What did we know back in March? What did we know about what was coming, what to expect, how long COVID-19 would last and how impacting all this would be? In the time of uncertainty and so much difference in our lives, many of us adjusted, changed our way of life and began to assess our global situation.
After a few weeks, we began to feel the gravity. We began to understand that this was a longer process than we could have imagined and we began to understand the potential impact on so many lives and businesses. And within myself………in a completely new way of navigating days, I found time and space for re-directing, reflecting and re-thinking what I wanted from this time.
A good friend had done a post about her volunteer work with Feed the Fight Kalamazoo . I hadn’t heard of it, but upon doing some easily found research……..it made so much sense. I didn’t want to come out of this time without trying to do something that helped, somewhere. In all of this, and all of the changes we were facing, I didn’t want to see the other side and not feel like there was something more I could have done.
From the first point of contact, the team involved with FTFK was responsive. As I filled out my form, I wasn’t sure what I could or would do, but I had a place to start. Sally Hadden was the first person I talked to. With a warm voice and generous spirit, she took my information and welcomed me to the team, with information about what was next. Immediately, I was welcomed into a Zoom team meeting with the entire communications team. With Jodi Michaels leading the conversation, I was on my way to inclusion into a well-organized, friendly and giving group. Adam Strong-Morse was quickly in touch about meal delivery schedules and the wheels were well in motion.
From the ability to help with some social media, to signing up to be a driver; every person I encountered was a delight………and all in it together. All in it to Feed the Fight . To help local restaurants facing unbelievable challenges while providing meals to our front-line healthcare workers. This ………..felt like helping. This ………was a small way for me to contribute and make this time mean something.
The first time I picked up meals was from Kazoopy’s . The meals were well packaged and looked delicious in a safe and organized system. It felt so rewarding to head to the 911 Dispatch Center and drop healthy lunches for all the people working on adjusted schedules and extra hours. I may not have known who was getting the lunches, but I knew a restaurant got funds they wouldn’t have generated in the time of shutdown and good people doing exhausting work were being cared for.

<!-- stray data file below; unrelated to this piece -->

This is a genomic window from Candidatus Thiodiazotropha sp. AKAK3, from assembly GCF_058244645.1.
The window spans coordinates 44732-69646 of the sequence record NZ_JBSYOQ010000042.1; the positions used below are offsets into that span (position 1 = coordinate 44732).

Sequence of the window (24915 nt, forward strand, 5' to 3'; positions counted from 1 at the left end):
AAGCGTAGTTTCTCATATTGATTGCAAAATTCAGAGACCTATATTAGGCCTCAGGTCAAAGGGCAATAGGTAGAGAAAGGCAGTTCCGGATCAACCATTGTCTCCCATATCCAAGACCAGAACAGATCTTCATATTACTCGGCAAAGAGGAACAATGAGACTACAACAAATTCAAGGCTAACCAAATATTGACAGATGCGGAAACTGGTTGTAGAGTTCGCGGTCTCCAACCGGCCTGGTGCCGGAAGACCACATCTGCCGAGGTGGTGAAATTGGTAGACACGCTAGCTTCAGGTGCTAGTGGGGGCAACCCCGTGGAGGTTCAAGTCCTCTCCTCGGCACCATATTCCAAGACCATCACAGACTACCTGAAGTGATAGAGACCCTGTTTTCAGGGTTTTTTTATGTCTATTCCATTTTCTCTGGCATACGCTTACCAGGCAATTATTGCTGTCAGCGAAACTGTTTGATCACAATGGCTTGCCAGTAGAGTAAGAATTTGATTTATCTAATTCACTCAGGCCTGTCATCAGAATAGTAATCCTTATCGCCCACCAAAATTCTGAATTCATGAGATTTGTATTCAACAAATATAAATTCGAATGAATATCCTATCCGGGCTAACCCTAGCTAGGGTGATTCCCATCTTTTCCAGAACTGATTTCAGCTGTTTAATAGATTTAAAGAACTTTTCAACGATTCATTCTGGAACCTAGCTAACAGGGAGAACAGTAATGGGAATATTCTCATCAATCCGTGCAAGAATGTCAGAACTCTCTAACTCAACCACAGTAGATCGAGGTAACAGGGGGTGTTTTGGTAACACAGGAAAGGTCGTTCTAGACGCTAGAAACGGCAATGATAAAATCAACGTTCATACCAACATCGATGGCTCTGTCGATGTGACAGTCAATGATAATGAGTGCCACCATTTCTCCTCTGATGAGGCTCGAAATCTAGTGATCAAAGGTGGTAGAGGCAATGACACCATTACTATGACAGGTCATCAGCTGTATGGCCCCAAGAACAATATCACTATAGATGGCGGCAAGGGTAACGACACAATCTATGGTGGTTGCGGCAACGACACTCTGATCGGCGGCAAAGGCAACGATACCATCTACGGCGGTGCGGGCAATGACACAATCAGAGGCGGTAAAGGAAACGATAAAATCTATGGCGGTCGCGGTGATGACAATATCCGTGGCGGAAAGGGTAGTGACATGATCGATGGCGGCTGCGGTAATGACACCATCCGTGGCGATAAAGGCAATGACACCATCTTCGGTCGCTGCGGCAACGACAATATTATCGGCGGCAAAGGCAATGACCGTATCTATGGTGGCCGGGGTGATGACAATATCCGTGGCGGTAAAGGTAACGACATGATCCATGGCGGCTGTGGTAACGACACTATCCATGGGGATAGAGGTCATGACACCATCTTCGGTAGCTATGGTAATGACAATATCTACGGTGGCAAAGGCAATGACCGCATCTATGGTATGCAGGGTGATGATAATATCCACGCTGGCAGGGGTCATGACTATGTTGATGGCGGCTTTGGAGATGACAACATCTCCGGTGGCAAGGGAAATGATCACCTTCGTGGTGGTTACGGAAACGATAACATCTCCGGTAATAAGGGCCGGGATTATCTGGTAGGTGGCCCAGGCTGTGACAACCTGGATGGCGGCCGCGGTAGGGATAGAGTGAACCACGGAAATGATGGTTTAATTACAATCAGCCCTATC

The most memorable meal pick up was from Premium Authentic Tamale Kitchen on Sprinkle Road. The family who so efficiently prepared and loaded up my car were emotionally connected to the purpose. With other family members who are front line workers, they knew the value of giving something back to the community to help. They made me want to frequent their business, recognize their service and encourage others to be aware of the quality of their work and the heart behind it.
When dropping off at the Family Health Center in Milwood, I was moved when I asked how many health care workers FTFK was serving there(the whole staff!). The huge number of people whose lives had been impacted, not just by the potential illness and the shutdown; but by the increased work demand, really hit home in that conversation.
With weekly meetings to talk about progress, developments and plans; the number of restaurants who participated and the number of meals delivered became so much larger than what I could have imagined. This team of organizers is a well-oiled machine and something I have felt really lucky to be a small part of. We’ve all missed our restaurants, and I know so many of us have worried for their economic health. In addition, we knew our friends and neighbors were being asked to give more than many of us, in terms of work hours and risk. To find an opportunity to reach out to both restaurants and health care workers, and to watch Kalamazoo shine in one of the many ways it does, was more than I could have asked for when seeking an opportunity to help.
All of the volunteers anddonors to Feed the Fight Kalamazoo may never see the faces of the people they helped, and we only saw them behind their masks, but I hope they know………….it made a huge difference in a really tough time. If, and when, this caring help is needed in the coming months, the group of people and the system created by FTFK will still be that soft place to fall for restaurants and frontline workers. The focusmay shift for a bit, but it will continue. And, many good people will step up again to help, Feed the Fight Kalamazoo .